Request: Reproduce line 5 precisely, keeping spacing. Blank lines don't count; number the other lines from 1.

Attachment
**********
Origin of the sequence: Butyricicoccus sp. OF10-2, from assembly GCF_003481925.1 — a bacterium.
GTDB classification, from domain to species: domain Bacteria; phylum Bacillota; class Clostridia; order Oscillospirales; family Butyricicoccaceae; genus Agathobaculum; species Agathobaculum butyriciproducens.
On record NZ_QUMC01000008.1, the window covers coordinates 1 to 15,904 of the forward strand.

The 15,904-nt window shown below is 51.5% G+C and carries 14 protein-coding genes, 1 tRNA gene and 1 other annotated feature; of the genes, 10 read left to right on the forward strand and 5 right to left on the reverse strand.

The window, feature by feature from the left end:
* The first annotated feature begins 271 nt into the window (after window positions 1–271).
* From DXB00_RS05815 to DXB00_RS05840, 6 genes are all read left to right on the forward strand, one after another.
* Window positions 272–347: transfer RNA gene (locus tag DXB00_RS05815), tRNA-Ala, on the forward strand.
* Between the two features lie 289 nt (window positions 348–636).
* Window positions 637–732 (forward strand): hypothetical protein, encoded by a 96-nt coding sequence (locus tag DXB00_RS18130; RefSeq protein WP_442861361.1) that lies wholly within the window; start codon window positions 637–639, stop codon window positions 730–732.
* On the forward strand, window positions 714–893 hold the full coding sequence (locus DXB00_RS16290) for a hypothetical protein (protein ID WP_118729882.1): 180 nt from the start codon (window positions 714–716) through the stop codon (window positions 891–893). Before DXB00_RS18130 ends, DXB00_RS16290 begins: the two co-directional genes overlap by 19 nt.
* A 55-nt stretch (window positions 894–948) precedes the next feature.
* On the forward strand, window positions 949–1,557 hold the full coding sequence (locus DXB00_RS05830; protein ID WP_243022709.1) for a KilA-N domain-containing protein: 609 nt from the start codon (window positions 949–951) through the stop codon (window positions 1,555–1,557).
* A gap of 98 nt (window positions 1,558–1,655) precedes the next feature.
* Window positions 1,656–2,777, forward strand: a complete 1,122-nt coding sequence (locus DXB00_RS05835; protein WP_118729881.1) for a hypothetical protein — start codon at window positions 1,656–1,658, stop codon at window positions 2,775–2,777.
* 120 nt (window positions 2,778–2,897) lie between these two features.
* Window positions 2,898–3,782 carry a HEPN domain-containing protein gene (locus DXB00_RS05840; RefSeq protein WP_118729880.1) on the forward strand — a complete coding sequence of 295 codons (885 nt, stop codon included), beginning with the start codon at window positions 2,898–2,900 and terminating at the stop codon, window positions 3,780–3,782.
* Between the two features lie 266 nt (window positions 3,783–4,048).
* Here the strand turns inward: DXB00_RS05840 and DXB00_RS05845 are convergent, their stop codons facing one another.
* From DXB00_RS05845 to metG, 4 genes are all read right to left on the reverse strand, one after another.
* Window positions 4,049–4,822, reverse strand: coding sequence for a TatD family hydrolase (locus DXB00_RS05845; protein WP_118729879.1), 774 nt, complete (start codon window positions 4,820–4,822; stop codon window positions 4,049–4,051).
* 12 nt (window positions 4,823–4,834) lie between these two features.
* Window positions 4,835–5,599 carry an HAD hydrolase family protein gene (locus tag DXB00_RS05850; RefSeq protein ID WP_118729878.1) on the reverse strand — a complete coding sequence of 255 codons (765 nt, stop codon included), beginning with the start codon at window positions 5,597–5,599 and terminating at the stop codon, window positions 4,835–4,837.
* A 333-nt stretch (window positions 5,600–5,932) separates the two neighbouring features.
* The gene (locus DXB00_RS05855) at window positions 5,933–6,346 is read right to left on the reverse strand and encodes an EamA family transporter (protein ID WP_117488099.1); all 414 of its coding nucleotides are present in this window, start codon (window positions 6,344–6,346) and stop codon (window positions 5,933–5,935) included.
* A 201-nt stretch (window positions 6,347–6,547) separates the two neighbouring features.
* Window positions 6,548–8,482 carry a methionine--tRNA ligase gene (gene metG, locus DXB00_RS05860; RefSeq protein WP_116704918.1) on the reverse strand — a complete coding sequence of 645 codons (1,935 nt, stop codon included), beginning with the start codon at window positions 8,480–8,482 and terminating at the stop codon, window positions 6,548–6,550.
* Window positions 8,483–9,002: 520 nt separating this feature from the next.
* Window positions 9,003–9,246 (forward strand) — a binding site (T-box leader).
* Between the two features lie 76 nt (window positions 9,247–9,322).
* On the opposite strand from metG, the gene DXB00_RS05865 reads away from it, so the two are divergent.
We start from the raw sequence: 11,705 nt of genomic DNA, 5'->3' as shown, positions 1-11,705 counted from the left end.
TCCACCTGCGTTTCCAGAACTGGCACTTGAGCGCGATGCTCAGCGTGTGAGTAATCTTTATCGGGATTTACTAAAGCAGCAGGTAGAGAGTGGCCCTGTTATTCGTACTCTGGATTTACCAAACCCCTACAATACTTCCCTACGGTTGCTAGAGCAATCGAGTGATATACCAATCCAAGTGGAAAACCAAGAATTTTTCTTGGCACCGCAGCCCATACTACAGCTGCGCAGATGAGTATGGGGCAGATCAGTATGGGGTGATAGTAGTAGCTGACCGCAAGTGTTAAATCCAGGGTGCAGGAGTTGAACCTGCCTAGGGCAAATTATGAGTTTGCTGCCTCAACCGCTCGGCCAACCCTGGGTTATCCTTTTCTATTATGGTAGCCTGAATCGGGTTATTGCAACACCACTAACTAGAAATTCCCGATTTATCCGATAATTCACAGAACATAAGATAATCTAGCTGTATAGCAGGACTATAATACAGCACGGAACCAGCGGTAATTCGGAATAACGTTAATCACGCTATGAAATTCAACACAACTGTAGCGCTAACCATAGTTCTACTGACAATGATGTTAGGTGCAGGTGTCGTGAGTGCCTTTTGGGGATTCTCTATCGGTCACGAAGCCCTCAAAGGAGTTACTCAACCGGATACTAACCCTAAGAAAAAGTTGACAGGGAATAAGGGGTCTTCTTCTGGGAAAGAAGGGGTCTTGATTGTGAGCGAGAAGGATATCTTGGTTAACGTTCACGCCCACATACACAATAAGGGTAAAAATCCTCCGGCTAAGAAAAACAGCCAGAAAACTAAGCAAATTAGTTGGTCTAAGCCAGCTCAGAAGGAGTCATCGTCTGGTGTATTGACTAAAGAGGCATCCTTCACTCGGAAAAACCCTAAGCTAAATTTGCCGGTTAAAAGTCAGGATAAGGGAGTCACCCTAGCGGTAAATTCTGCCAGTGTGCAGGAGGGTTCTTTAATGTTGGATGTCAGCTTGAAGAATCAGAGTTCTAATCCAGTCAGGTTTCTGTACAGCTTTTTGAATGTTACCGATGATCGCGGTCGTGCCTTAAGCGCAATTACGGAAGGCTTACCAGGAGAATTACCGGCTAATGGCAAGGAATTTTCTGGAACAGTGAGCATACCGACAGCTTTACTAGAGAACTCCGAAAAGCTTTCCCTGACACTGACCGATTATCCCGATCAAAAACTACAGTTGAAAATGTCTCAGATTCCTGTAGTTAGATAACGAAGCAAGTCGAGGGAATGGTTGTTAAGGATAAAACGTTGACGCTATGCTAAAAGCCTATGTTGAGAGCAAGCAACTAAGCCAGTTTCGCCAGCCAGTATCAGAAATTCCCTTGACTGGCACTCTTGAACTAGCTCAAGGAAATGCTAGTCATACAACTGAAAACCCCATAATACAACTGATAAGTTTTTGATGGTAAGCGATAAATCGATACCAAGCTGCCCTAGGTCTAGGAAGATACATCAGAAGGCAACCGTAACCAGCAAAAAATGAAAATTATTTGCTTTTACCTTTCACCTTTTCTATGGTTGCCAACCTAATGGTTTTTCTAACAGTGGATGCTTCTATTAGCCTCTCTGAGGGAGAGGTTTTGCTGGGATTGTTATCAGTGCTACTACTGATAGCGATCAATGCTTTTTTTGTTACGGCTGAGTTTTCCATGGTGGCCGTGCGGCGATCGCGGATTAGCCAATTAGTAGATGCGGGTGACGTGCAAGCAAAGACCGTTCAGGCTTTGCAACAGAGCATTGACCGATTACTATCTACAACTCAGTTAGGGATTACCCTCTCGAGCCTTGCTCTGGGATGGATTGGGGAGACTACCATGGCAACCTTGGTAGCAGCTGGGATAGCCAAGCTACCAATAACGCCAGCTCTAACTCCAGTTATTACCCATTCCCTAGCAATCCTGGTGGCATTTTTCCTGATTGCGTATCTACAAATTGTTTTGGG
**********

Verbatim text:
The window, feature by feature from the left end: